Traditionally, REBA's primary focus has been on ways to simplify transactions by helping link developers, buyers, utilities, financing organizations, lawyers and the various parties involved in these contracts. (The alliance is holding it annual summit next week in Santa Clara, California, in collaboration with our GreenBiz VERGE 17 conference.)

Clearly, navigating state regulations and policies is a part of that mission. In contrast, the Advanced Energy Buyers Group has a more explicit mission of "elevating the voice of advanced energy purchasers on policy issues."

Among the technologies that it plans to support as part of that purview:  wind, solar and hydropower options, fuel cells, demand response systems and services, and energy storage. The issue of social equity and affordability of these options is one of the lenses the AEE group will use to advocate for or comment on certain policies.

As a trade association, it is simpler for AEE to lobby regulators or legislators, Woolf said. That is something  organizations classified as 501(c)(3) charitable causes find difficult to engage in extensively, potentially jeopardizing their tax-exempt status. But it's where energy buyers increasingly believe the next wave of progress is to be made.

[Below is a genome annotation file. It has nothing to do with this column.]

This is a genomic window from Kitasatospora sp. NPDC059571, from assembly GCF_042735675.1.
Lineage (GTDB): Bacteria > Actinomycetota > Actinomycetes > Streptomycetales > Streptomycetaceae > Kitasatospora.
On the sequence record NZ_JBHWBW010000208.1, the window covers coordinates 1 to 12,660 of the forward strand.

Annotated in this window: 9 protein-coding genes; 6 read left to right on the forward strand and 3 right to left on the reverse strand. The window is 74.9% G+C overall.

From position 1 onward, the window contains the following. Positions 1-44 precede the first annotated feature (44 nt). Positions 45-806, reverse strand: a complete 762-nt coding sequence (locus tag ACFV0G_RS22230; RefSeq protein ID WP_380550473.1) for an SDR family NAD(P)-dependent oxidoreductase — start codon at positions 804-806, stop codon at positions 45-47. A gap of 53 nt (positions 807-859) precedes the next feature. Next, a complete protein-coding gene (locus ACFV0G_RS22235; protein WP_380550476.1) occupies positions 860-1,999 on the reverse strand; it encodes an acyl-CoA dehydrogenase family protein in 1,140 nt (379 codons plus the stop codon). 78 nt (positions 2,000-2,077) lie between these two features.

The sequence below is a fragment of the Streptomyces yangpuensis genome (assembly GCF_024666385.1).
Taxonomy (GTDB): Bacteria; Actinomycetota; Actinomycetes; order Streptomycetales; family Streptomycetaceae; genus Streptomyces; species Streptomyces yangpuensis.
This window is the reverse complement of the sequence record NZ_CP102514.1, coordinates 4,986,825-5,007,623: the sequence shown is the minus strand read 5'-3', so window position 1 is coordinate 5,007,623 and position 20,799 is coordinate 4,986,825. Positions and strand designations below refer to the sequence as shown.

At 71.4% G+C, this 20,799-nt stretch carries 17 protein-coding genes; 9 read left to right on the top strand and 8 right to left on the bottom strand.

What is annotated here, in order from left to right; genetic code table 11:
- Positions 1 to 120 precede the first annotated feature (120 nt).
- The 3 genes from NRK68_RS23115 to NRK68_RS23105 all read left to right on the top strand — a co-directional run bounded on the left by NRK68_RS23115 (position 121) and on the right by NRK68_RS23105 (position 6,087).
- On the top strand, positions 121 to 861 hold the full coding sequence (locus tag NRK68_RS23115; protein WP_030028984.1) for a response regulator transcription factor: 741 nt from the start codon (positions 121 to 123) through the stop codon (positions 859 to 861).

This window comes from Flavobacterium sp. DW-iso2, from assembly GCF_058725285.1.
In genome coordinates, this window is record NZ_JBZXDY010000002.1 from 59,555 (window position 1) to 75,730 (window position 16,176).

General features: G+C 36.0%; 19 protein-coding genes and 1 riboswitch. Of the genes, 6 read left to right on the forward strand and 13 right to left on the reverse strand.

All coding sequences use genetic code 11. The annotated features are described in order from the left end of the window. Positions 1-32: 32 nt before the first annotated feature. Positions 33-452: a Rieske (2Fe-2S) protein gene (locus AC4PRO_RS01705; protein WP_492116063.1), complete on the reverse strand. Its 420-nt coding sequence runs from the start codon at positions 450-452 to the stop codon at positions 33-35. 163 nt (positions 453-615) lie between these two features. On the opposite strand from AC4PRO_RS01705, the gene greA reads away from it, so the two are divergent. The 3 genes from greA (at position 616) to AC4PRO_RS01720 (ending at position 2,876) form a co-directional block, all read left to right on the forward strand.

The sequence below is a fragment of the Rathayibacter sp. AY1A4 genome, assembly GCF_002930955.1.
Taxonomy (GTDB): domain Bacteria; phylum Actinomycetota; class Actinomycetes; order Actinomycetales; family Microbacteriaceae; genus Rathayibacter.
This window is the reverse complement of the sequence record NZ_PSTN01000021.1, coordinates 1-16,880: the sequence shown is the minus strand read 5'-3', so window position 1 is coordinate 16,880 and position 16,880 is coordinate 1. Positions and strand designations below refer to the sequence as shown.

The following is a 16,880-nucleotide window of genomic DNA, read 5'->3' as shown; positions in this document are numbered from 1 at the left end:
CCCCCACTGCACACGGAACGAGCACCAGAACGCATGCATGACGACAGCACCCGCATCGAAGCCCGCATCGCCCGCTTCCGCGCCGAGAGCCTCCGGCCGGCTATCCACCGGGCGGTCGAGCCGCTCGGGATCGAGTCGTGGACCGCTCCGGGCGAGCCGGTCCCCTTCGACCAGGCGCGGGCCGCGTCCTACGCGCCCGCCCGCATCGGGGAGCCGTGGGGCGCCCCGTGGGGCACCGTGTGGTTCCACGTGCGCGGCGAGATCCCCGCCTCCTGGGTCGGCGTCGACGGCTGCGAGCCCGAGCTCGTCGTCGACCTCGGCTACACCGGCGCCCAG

Woolf, a lawyer by training, certainly has plenty of perspective on how to work with both state and federal policies. Before joining AEE in September 2012, he was a cabinet-level director for energy in the state of Maryland. He has also served as a senior counsel to the U.S. Senate environmental and public works committee and to the U.S. Environmental Protection Agency. 

"In part, we think the policy solutions are the ones that will let Fortune 1000 companies scale" their clean energy purchases, he said. Woolf characterized this group's creation as an outgrowth of work that AEE already has facilitated.

For example, AEE was involved in the Michigan legislature's move in late December to approve an increase in the state's renewable energy portfolio standard from 10 percent to 15 percent of the total electricity mix. The new legislation also nixed a proposal to eliminate net-metering and directed the Michigan Public Service Commission to establish a market-priced, distributed generation tariff — one that isn't automatically priced at a premium to traditional power choices. The set of bills later was signed by the Republican governor.

Dominion Power

Dominion's Whitehouse Solar project in Louisa County, Virginia.